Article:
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Spirit goes silent as Martian winter threatens survival

Posted: March 31, 2010

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NASA may have heard the last from the immobilized Spirit rover for several months as the stranded robot endures the depths of winter on Mars, the space agency announced late Wednesday.

Spirit's rear hazard camera shows the rover's wheels stuck in sand. Credit: NASA/JPL-Caltech
Spirit did not establish a radio link with an orbiting satellite as scheduled Tuesday, missing a once-per-week communications session with engineers at the Jet Propulsion Laboratory in Pasadena, Calif.

NASA's Mars Odyssey spacecraft circling the Red Planet has been used as a communications relay satellite linking Earth with the unmanned Martian outpost.

"We are checking other less-likely possibilities for the missed communication, but this probably means that Spirit tripped a low-power fault sometime between the last downlink on March 22 and yesterday," said John Callas, the project manager for the Spirit and Opportunity rovers.

The golf cart-sized rover has been stuck in a sand pit nicknamed Troy for nearly a year. Controllers at JPL gave up on trying to free Spirit in January and began trying to reposition the vehicle to give the rover a fighting chance to survive winter.

Spirit is tilted 9 degrees toward the south, a poor attitude to capture rays of sunlight from the northern sky. The lack of power was expected to trigger low electricity alarms on the rover that would halt communications with Earth, shut down other systems, and route power to heaters keeping the craft's electronics warm.

"The recent downlinks had indicated that the battery state of charge was decreasing, getting close to the level that would put Spirit into this hibernation," Callas said in a NASA statement.

During the winter, Spirit will be subjected to bone-chilling temperatures colder than the rover has ever experienced on Mars. Earlier this month, instruments aboard Spirit measured a temperature of -42.7 degrees Fahrenheit inside the spacecraft.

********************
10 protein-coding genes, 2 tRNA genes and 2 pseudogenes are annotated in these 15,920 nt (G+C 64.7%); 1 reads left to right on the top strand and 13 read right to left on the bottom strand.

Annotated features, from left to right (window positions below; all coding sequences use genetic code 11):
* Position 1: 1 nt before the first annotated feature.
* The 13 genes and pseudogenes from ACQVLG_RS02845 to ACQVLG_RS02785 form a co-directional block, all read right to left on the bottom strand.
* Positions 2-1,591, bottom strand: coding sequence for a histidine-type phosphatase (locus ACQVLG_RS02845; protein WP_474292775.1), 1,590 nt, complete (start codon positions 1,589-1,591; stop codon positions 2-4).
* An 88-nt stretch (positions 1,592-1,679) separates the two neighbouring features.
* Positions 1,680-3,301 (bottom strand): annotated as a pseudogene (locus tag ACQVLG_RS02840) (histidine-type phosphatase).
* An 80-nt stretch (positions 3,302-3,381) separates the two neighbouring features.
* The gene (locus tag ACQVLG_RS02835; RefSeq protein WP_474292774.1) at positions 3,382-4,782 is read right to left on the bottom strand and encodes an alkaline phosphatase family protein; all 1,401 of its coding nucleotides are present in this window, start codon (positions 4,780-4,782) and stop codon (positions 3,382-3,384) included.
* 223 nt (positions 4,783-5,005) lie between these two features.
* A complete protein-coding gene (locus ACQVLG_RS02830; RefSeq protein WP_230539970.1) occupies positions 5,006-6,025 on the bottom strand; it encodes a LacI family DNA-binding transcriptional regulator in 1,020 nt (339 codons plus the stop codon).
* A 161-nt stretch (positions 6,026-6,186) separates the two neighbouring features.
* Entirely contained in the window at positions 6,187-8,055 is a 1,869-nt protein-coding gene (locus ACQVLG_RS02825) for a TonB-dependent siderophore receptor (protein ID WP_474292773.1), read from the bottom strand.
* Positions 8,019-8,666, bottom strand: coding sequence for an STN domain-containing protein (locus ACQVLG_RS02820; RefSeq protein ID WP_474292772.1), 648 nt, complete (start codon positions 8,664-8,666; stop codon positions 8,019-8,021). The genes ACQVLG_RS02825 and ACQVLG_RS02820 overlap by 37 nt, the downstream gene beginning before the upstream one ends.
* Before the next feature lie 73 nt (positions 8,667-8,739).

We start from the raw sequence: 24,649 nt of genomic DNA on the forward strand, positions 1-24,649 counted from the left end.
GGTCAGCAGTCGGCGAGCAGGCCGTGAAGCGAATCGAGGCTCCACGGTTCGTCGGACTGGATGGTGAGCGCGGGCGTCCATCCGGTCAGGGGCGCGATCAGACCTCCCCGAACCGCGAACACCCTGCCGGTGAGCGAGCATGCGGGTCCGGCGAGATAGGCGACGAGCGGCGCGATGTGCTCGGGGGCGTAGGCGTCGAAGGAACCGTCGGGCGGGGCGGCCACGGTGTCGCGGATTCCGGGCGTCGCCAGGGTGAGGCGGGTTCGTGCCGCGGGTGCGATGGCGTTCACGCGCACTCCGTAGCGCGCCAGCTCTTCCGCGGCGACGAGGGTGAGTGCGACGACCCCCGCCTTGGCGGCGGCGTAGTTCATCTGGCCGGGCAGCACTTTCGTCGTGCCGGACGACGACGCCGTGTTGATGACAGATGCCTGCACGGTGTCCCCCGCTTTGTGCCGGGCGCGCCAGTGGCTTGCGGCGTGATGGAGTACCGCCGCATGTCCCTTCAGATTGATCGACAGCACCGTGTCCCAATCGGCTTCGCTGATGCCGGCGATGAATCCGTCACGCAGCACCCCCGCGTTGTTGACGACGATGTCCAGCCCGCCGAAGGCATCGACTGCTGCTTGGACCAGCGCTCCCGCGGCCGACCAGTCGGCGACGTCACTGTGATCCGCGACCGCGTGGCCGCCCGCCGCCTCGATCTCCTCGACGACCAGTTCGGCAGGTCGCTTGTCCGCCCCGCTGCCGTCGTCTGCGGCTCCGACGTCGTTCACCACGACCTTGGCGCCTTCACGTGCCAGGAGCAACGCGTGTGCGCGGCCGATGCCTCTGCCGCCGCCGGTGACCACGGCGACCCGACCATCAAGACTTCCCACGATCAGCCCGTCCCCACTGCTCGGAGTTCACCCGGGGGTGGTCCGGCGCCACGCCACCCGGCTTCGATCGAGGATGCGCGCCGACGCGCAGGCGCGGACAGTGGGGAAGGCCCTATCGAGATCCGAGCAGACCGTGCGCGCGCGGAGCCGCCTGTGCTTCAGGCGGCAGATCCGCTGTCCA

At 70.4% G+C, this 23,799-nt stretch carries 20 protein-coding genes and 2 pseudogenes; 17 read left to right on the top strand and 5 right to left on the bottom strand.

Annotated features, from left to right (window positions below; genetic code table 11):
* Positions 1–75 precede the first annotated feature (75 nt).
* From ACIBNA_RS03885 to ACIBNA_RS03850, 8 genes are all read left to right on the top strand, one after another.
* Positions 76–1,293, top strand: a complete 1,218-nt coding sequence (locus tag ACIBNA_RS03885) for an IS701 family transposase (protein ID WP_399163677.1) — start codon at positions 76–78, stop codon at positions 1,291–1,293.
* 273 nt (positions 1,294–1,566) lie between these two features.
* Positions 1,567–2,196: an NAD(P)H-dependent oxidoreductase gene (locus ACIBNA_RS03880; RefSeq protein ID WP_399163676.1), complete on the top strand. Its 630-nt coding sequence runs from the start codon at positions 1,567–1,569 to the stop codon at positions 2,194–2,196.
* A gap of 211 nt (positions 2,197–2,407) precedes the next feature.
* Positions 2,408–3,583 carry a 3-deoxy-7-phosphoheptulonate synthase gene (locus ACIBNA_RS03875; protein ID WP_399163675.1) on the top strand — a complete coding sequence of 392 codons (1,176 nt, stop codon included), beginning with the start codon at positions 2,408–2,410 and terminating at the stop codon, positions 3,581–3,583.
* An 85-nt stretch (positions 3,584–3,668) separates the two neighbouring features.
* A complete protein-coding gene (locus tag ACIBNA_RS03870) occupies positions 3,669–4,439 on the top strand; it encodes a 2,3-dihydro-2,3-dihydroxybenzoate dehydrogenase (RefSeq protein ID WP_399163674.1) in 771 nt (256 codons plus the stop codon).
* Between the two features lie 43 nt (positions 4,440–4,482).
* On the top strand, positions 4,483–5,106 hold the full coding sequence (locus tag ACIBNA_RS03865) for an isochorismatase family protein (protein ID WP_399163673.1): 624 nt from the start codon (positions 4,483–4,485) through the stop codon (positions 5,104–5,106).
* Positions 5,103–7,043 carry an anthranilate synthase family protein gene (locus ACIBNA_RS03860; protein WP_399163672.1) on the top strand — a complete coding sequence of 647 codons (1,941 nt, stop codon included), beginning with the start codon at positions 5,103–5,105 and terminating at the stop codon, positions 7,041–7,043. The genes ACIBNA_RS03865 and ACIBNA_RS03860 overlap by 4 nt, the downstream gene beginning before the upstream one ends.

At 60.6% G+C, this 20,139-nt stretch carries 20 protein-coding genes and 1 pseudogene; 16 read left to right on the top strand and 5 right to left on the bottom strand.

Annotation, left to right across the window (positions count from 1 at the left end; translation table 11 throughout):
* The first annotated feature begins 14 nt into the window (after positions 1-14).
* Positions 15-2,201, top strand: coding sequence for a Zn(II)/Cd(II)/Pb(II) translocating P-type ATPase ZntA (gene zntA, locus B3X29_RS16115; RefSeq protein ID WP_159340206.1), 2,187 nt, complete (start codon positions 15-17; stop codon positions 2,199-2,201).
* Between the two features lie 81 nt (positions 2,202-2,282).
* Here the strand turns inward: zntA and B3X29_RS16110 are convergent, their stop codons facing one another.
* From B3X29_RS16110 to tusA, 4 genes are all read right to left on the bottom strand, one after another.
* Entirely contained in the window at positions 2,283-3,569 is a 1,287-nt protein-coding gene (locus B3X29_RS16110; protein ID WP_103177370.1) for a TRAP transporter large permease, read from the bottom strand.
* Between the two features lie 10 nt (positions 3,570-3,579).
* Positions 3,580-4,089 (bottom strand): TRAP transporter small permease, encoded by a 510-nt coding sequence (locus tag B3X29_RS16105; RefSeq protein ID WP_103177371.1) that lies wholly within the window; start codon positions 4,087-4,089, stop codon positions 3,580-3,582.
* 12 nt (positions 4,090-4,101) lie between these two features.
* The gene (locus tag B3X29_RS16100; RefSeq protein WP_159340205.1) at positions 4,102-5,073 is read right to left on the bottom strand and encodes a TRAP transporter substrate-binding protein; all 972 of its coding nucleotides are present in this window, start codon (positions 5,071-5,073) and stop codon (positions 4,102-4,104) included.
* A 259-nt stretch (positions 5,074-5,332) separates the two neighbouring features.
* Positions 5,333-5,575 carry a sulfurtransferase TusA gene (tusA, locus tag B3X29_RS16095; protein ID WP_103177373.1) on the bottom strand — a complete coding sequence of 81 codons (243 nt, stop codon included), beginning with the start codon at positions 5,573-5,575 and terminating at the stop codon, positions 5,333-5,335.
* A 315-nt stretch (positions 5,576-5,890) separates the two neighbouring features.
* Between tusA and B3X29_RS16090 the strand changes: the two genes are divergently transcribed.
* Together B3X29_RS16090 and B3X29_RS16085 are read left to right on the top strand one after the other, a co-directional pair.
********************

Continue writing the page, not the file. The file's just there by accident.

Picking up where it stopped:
NASA says the temperatures are not expected to drop below the rover's design specifications.

Spirit has lived 25 times longer than its original 90-day mission, and the vehicle is currently beginning its 76th month on Mars since parachuting to landing at Gusev crater on Jan. 3, 2004.

The longevity has taken a toll on Spirit, which has lost two of its six wheels after driving 4.8 miles across the crater floor and scaling the Columbia Hills. Spirit's long life could also make the craft more susceptible to the upcoming cold winter.

"The temperature limit was for a new rover. We now have an older rover with thousands of thermal cycles on Mars, so the colder temperatures will be a further stress," Callas said.

The sun will reach the lowest point in the sky at the southern hemisphere's winter solstice in mid-May. Officials say the rover could hibernate for up to six months.

Spirit will remain out of communications until it has enough battery charge to activate its radio transmitter.

"We may not hear from Spirit again for weeks or months, but we will be listening at every opportunity, and our expectation is that Spirit will resume communications when the batteries are sufficiently charged," Callas said.

NASA uplinked a schedule of communications opportunities with Earth and Odyssey, so Spirit will know when it can contact controllers when the rover wakes up.

In this image from March 11, the rim of Bopolu crater appears on the southwest horizon. Opportunity was about 40 miles away from Bopolu crater as the rover captured this image. Credit: NASA/JPL-Caltech/Cornell University
Opportunity continues driving on the other side of the Red Planet. The rover is now trekking across a wind-blasted plain toward Endeavour crater in a region known as Merdiani Planum.

After clicking through 20 kilometers, or 12.43 miles, on its odometer last week, Opportunity is about 7.5 miles from the rim of Endeavour.

Endeavour will be the largest impact site the crater-hopping rover has visited since 2004. The crater stretches about 14 miles across and is about 1,000 feet deep.

Along the way, Opportunity has stopped driving to study features such as boulders, fallen meteorites and smaller craters.

Opportunity has also tested new software permitting the rover to select a target from a wide-angle image and point its panoramic camera at the object for closer observations.